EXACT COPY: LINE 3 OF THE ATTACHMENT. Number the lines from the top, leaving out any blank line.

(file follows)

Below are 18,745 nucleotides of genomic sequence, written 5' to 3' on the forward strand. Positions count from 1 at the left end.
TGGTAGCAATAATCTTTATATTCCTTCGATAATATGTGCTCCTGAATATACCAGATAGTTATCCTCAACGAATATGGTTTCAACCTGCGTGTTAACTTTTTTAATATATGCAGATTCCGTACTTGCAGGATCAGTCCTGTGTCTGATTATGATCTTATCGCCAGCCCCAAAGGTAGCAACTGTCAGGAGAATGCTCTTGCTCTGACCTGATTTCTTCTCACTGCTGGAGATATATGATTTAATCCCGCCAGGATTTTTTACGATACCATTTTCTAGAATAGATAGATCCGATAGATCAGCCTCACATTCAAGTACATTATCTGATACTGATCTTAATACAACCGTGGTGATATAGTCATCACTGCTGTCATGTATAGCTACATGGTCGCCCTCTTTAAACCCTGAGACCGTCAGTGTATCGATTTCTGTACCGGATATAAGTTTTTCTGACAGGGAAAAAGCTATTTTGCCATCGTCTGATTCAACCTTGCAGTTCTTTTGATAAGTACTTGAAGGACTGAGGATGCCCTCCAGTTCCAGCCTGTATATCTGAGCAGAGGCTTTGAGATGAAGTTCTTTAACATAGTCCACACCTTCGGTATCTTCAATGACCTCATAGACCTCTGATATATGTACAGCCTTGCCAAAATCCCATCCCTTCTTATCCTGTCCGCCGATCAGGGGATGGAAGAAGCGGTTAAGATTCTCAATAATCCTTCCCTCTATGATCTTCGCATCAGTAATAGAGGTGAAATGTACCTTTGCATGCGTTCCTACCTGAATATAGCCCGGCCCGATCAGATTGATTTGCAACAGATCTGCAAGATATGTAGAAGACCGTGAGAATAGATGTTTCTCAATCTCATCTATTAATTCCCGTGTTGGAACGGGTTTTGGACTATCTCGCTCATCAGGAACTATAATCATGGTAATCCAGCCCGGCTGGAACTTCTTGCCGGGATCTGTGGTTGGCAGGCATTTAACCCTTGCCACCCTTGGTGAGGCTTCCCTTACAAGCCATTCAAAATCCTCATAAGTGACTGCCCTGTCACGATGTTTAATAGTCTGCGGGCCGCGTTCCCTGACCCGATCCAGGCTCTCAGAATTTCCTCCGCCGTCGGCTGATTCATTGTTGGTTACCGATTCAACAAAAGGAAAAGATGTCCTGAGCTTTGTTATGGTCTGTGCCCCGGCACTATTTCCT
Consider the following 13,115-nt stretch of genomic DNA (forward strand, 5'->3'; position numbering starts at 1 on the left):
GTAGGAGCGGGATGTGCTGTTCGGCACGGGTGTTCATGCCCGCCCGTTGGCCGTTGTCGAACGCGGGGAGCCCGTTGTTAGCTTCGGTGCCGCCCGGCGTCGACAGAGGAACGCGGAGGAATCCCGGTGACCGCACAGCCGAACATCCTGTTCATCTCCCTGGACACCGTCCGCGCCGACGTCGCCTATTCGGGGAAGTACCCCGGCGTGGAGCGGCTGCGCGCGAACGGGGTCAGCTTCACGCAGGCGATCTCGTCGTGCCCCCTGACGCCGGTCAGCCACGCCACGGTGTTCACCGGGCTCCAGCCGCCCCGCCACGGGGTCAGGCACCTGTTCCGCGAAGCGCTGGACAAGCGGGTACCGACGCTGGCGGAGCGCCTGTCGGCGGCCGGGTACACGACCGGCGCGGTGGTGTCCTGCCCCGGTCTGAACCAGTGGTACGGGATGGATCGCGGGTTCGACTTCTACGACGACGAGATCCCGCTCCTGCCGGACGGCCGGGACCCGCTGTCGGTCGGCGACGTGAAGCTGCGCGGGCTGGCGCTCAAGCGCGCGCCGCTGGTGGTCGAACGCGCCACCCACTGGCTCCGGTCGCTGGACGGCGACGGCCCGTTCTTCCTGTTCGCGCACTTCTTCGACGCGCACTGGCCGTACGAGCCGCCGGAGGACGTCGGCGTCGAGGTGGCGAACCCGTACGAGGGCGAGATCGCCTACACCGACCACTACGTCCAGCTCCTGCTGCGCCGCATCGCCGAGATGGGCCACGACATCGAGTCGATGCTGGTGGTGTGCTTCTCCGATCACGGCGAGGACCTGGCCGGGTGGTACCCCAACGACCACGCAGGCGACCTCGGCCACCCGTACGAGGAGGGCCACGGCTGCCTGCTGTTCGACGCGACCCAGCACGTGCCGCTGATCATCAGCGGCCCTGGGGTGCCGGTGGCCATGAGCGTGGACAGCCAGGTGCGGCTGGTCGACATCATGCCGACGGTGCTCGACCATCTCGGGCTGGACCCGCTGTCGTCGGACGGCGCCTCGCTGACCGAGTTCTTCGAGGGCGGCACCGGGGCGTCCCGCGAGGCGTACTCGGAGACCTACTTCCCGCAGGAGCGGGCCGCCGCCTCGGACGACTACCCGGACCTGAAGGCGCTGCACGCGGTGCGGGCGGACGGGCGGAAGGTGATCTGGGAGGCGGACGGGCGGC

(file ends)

Consider the following 13,115-nt stretch of genomic DNA (forward strand, 5'->3'; position numbering starts at 1 on the left):